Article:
By Monique Jones
By Ciara LaVelle
By Jeff Weinberger
By Monique Jones
By Travis Cohen
By Liz Tracy
By Terrence McCoy
Let's talk about race. There is a tendency among white folks (and I am a very white folk) to lavish uncritical praise upon any piece of sensitive-looking art that comes from the black community, so long as the art in question somehow affirms the nobility of any white people who might come in contact with it. "Wow! This is so meaningful! I must be an awfully good person to be able to empathize with these black people!"
Maybe it's not articulated in precisely those terms, but that's not important. What's important is that spewing praise all over In the Continuum would be so predictable as to be meaningless. It would do nothing but allow potential readers to scan the first few paragraphs and assume that another piece of cookie-cutter PC art was getting its stamp of approval from the establishment. "That's lovely," somebody might say. "I'm so glad the world is a fair place and that modern theater is so vivifyingly multicultural." And then they'd move on.
But don't do that. Because In the Continuum is not designed to make you, me, or anybody feel good, and it shouldn't. This is a play about two human beings being crushed, utterly, beyond hope of redemption. There is no ideology in that. There's no room for it — the space where the ideology would go is already filled with blood and tears. Nobody should leave this thing feeling ennobled. Anybody who does is a fucking jerk.
Let's not talk race. Let's talk people. If you'd like to draw a distinction between good and bad theater, it might be this: Bad theater treats people like finished facts with no surprises left in them. Good theater makes people seem alive and makes their choices look like real choices, rather than the inevitable byproducts of a story arc or maneuvers designed to satisfy an audience's expectations. In the Continuum is not a fun play — despite a few chuckle-worthy moments early on, its fun-factor ranks somewhere between Death of a Salesman and House of Sand and Fog — but it is an immensely worthwhile one, if only because its protagonists live as people live and fail as people fail. It says quite a few things that hardly anybody has the balls to say, and the closest it comes to letting anybody off the hook is a curtain call, which reminds you that Kameshia Duncan and Lela Elam really are only actors — which isn't very helpful, because millions of women around the world are enacting dramas much like theirs, and those women aren't actors at all.
Duncan plays Abigail, a newswoman for a government TV station in Zimbabwe (not the greatest government to work for — she hasn't gotten paid in six weeks); Elam plays Nia, a 19-year-old girl in South Central Los Angeles. They never interact with one another; rather they each hold down half the stage, trading monologues delineating their neatly parallel lives. Both are pregnant, and neither one has told the father. Horrifically both cling to the notion that carrying their children to term will force their men to stick by them. And both have just learned they are HIV positive.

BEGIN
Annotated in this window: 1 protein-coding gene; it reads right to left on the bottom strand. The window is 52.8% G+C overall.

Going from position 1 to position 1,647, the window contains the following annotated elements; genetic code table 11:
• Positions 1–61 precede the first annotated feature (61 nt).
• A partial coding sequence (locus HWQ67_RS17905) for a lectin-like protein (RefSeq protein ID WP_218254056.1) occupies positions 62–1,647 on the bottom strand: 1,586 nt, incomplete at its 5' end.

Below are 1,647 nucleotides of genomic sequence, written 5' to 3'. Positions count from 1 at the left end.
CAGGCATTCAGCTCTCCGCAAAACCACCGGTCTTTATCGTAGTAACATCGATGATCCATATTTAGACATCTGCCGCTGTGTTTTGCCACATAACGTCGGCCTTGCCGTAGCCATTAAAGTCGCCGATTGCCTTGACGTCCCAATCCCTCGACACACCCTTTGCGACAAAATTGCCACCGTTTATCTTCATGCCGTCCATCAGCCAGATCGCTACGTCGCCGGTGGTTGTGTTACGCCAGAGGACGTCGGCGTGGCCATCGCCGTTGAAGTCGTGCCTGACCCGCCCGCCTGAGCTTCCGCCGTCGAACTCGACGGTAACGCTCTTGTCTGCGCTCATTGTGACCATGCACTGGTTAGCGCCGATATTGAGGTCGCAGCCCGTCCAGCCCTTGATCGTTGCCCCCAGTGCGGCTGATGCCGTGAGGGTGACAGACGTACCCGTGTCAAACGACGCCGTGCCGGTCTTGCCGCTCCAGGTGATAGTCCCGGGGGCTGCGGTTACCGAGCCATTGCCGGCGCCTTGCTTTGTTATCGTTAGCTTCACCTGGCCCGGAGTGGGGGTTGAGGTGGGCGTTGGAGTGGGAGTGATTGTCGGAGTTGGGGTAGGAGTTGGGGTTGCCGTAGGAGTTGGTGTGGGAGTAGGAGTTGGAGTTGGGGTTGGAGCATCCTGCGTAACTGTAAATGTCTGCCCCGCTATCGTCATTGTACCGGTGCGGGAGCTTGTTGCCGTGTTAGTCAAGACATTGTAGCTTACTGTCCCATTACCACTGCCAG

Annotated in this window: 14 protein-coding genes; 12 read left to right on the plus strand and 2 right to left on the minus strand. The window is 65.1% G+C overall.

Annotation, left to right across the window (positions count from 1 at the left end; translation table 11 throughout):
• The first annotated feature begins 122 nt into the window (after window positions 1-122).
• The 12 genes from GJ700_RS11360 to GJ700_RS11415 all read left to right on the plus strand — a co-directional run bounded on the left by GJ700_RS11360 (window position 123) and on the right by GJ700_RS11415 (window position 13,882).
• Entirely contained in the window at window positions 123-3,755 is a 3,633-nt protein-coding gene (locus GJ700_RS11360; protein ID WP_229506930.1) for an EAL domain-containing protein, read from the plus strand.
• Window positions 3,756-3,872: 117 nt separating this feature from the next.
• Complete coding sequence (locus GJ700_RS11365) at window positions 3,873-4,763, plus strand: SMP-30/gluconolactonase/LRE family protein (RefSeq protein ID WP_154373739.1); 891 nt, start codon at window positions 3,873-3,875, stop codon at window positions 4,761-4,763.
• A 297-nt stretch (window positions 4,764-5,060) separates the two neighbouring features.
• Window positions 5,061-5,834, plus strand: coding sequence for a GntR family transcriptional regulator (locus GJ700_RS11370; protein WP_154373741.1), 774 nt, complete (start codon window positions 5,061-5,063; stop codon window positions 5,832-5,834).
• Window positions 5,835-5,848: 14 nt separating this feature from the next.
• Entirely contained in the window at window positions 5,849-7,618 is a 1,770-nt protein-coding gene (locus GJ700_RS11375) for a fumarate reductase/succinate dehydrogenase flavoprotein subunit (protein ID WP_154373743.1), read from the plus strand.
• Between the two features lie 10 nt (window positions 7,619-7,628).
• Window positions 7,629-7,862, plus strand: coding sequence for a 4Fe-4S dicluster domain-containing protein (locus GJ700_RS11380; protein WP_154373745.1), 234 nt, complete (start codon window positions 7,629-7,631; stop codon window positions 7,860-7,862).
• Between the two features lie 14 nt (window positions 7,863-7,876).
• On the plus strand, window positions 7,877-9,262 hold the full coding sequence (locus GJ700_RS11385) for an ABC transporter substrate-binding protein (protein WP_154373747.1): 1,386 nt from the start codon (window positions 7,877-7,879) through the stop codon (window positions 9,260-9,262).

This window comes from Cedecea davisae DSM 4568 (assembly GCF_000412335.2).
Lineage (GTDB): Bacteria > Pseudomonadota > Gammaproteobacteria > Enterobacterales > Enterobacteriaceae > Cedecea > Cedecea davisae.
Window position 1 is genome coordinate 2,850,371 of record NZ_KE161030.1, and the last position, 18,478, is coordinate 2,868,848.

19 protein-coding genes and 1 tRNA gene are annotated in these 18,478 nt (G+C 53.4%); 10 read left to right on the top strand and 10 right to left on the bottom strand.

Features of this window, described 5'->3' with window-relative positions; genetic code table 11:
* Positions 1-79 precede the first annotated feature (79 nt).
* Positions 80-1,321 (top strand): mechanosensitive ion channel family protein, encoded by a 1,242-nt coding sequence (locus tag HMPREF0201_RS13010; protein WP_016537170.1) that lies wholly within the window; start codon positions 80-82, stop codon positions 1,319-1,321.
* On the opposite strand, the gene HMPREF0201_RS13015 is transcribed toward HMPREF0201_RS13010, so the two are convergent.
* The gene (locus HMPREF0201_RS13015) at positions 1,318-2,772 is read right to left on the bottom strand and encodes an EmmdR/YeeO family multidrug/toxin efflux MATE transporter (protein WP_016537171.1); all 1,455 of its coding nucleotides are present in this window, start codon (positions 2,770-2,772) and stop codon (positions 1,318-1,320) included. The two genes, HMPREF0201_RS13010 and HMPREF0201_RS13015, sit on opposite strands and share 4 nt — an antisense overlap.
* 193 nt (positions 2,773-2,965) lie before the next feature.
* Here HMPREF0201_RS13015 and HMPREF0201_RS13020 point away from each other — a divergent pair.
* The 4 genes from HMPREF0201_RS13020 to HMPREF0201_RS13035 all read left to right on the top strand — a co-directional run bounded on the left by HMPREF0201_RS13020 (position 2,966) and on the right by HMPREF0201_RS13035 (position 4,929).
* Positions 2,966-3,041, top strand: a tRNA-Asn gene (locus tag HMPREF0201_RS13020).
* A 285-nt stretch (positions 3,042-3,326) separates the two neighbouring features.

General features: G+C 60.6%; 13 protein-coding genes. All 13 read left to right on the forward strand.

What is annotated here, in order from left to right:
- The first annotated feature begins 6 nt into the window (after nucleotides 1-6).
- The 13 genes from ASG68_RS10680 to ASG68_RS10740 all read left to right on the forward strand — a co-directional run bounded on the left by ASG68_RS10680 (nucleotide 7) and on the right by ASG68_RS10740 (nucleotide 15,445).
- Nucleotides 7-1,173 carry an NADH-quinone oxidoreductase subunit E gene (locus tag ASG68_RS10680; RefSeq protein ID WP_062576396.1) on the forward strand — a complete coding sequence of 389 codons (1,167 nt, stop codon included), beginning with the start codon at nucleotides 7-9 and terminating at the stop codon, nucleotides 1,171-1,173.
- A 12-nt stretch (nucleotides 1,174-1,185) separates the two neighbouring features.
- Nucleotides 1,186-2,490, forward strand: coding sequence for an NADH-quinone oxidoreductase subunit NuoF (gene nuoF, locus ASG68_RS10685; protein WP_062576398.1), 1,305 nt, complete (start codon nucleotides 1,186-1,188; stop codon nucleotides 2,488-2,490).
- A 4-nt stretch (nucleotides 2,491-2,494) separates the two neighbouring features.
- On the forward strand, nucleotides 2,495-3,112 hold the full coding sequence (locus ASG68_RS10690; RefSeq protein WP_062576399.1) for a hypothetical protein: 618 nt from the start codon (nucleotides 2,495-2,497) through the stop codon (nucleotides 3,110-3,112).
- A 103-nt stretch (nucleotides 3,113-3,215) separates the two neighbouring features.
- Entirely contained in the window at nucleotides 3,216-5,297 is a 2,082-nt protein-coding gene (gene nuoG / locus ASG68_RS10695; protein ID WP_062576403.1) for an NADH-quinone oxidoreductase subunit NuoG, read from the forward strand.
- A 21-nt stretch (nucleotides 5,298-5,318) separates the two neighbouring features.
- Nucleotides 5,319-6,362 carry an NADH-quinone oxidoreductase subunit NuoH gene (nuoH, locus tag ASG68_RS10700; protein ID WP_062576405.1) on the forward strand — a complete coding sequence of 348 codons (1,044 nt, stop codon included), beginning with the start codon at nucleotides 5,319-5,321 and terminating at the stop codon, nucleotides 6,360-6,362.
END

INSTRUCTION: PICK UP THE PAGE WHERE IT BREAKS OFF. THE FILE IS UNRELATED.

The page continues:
Who's to blame? The father. That's how it goes. Will revealing their pregnancies really keep the men around? Of course not. That, too, is how it goes.
What to do? Beyond traveling back in time and getting born as non-African nonfemales, there are no obvious solutions to their problems. But they do not intend to go down without a fight. So they thrash around, trying to find some appropriate target for their wrath, an outlet for their fear, or even just some kind of relief. In the meantime, they bring their troubles to a slew of other characters, all of whom are impotent in the face of the two women's blasted lives. Duncan plays, variously, a witch doctor, a hooker, a high school friend, and a doctor. Elam portrays Nia's cousin, her boyfriend's mother, and, most heartbreakingly, Nia's counselor — a woman so clearly on another frequency that, when she talks about attending a "Journey Towards Self-Discovery Conference," she really thinks she's explaining something Nia can understand and use.
Duncan and Elam are reportedly the first two women to tackle these roles since their creation by playwrights Danai Gurira and Nikkole Salter at New York University. Even if the play were a failure, you'd have to admire the actors' audacity. The only role of comparable difficulty in recent memory was Pilar Uribe's turn as something like a dozen different Iraqi women in 9 Parts of Desire, at Mosaic Theatre in April. That part was largely poetic, conceptual where In the Continuum is conversational. Uribe could use grand, operatic gestures to get her point across; Duncan and Elam have to talk to you.
By the end of the play, real love (or whatever it was that brought these women together with these men) seems no less elusive than the healing powers of Duncan's medicine man. GableStage will be showing In the Continuum to high school students on weekday mornings for the duration of its run, and it probably won't make them feel any better about theater or about their lives. But you can bet it'll help define the stakes of both.